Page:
Sabotage suspected as gas leaks reported at both Nord Stream 1 and 2

Sabotage suspected as gas leaks reported at both Nord Stream 1 and 2
Russian gas pipelines Nord Stream 1 & 2 have sprung leaks, leading some to suspect either a Ukrainian special operation or a Russian black flag scam, but Europe is unlikely to get any more gas from either pipeline this winter. / bne IntelliNews
By bne IntelliNews September 27, 2022

Natural gas leaks have now been reported at both Russia’s Nord Stream 1 and Nord Stream 2 pipelines, and while the reasons are unclear, the fact that both pipelines should suffer such incidents on the same day has prompted speculation of sabotage.

What we know

The Danish Energy Agency (DEA) reported on September 26 that it had been informed of a major drop in pressure at Nord Stream 2. The agency said its “preliminary assessment indicates that a leak has occurred from one of the two Nord Stream 2 pipelines in the Danish area south-east of Dueodde at Bornholm … from where natural gas is leaking.” The Danish Maritime Agency has told ships to avoid the area. German authorities have also said they are investigating the issue.

Nord Stream 2 was never brought into operation, as Germany halted the pipeline’s certification process in late February in response to Russia’s actions in Ukraine, days before Moscow launched its all-out invasion. The pipeline was nevertheless filled with gas last year as part of preparations for its launch.

Meanwhile, the Nord Stream 1 operating company said on September 26 that it had recorded a pressure drop, and was investigating the cause. In statements to Russian media the following day, the operator said that the destruction caused to the pipeline system was “unprecedented,” and that it was unclear how long it would take to fix. The Swedish Maritime Administration also confirmed on September 27 that leaks had occurred at Nord Stream 1 as well as Nord Stream 2.

Nord Stream 1 indefinitely shut down gas flows on September 5, with Gazprom citing technical difficulties relating to problems getting equipment repaired overseas because of Western sanctions. Gazprom had been curtailing its gas flow since June, and before its closure, it was operating at only 20% of its 55 bcm per year capacity.

The fact that there was little expectation that Nord Stream 1 would return to operation helps explain why the market’s reaction to the leaks was mute. Futures contracts at the Dutch TTF hub rose by only around 5% at the market’s opening on September 27, reaching €183/MWh by around 08:30 GMT. This followed a decline of around 6% on the previous day.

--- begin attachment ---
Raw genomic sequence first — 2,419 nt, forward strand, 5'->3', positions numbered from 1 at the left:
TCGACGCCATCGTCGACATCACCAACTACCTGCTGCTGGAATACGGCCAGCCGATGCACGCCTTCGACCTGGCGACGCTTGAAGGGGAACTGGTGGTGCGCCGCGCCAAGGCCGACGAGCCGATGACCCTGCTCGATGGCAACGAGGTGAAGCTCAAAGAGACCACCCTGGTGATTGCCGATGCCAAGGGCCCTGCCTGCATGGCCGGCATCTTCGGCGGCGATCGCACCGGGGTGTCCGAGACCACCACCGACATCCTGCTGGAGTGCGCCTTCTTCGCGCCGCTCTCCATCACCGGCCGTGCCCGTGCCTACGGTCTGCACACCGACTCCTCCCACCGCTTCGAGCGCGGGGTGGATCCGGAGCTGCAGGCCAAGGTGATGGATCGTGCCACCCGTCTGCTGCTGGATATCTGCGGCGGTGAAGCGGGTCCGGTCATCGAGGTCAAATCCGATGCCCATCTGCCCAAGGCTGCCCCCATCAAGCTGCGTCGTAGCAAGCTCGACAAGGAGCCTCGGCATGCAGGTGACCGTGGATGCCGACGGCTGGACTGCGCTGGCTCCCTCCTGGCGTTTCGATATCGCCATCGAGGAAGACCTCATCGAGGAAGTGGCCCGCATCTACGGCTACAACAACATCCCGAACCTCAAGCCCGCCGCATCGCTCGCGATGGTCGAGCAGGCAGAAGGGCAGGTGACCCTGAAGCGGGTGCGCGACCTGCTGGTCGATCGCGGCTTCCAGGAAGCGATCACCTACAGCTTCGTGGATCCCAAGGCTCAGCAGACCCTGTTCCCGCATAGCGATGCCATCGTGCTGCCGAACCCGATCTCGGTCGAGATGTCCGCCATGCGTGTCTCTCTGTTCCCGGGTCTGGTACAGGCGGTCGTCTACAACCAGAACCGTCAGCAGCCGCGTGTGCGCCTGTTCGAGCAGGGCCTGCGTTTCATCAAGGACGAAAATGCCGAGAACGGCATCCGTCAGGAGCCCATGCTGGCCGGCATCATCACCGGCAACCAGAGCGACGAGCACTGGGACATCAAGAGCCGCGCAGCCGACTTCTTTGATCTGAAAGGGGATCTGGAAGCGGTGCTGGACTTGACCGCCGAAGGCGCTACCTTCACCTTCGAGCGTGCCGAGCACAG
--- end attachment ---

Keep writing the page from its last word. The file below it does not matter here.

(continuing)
Gazprom has not commented on the matter. However, Kremlin spokesman Dmitry Peskov told reporters on September 27 that sabotage could not be ruled out. "No option can be ruled out right now," he said, according to Reuters, adding that Moscow was very concerned with the situation, which would need a prompt investigations given the implications for the energy security of the "entire continent."

And there are no official claims that the pipelines were sabotaged. However, a report by German media group Tagesspiegel cited sources as saying that the government in Berlin was considering sabotage as the likely cause.

“We can’t imagine a scenario that isn’t a targeted attack,” a source familiar with the federal government’s assessment said, according to the newspaper. “Everything speaks against a coincidence.” Significant gas leaks along pipelines are rare, especially for modern ones like Nord Stream 1 and 2. The two pipelines leave the Russian shore at different points, using different infrastructure, making it seemingly unlikely that a technical problem further up the gas stream could have caused the simultaneous leakages.

The incidents come after Russia’s security services notably claimed on September 22 that they had successfully thwarted a planned Ukrainian attack at an oil and gas infrastructure site that supplies energy to Turkey and Europe. Ukraine has denied this. Russian security services did not specify which piece of infrastructure had been targeted, but the only route for Russian energy to both Turkey and Europe is the TurkStream pipeline. Like Nord Stream 1 and 2, it was built largely to allow Russia to bypass the Ukrainian gas transit system, reducing its reliance on Kyiv.